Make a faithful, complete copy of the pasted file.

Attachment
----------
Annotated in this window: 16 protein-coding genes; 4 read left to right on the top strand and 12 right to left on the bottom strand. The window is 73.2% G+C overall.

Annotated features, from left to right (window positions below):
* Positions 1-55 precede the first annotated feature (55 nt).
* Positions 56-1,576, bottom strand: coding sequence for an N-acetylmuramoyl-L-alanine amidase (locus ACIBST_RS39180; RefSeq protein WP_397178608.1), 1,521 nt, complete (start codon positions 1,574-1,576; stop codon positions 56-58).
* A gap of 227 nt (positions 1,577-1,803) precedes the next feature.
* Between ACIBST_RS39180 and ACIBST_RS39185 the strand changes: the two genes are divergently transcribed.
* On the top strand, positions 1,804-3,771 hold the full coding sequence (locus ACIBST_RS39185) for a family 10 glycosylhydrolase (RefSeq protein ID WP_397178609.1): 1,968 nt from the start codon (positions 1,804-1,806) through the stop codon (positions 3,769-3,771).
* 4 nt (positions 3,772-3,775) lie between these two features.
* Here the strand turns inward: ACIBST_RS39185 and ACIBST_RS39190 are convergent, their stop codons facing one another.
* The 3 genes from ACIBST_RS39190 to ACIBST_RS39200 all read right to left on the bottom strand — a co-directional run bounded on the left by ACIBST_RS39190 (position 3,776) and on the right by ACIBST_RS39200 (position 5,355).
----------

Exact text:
Annotated in this window: 16 protein-coding genes; 4 read left to right on the top strand and 12 right to left on the bottom strand. The window is 73.2% G+C overall.

Annotated features, from left to right (window positions below):
* Positions 1-55 precede the first annotated feature (55 nt).
* Positions 56-1,576, bottom strand: coding sequence for an N-acetylmuramoyl-L-alanine amidase (locus ACIBST_RS39180; RefSeq protein WP_397178608.1), 1,521 nt, complete (start codon positions 1,574-1,576; stop codon positions 56-58).
* A gap of 227 nt (positions 1,577-1,803) precedes the next feature.
* Between ACIBST_RS39180 and ACIBST_RS39185 the strand changes: the two genes are divergently transcribed.
* On the top strand, positions 1,804-3,771 hold the full coding sequence (locus ACIBST_RS39185) for a family 10 glycosylhydrolase (RefSeq protein ID WP_397178609.1): 1,968 nt from the start codon (positions 1,804-1,806) through the stop codon (positions 3,769-3,771).
* 4 nt (positions 3,772-3,775) lie between these two features.
* Here the strand turns inward: ACIBST_RS39185 and ACIBST_RS39190 are convergent, their stop codons facing one another.
* The 3 genes from ACIBST_RS39190 to ACIBST_RS39200 all read right to left on the bottom strand — a co-directional run bounded on the left by ACIBST_RS39190 (position 3,776) and on the right by ACIBST_RS39200 (position 5,355).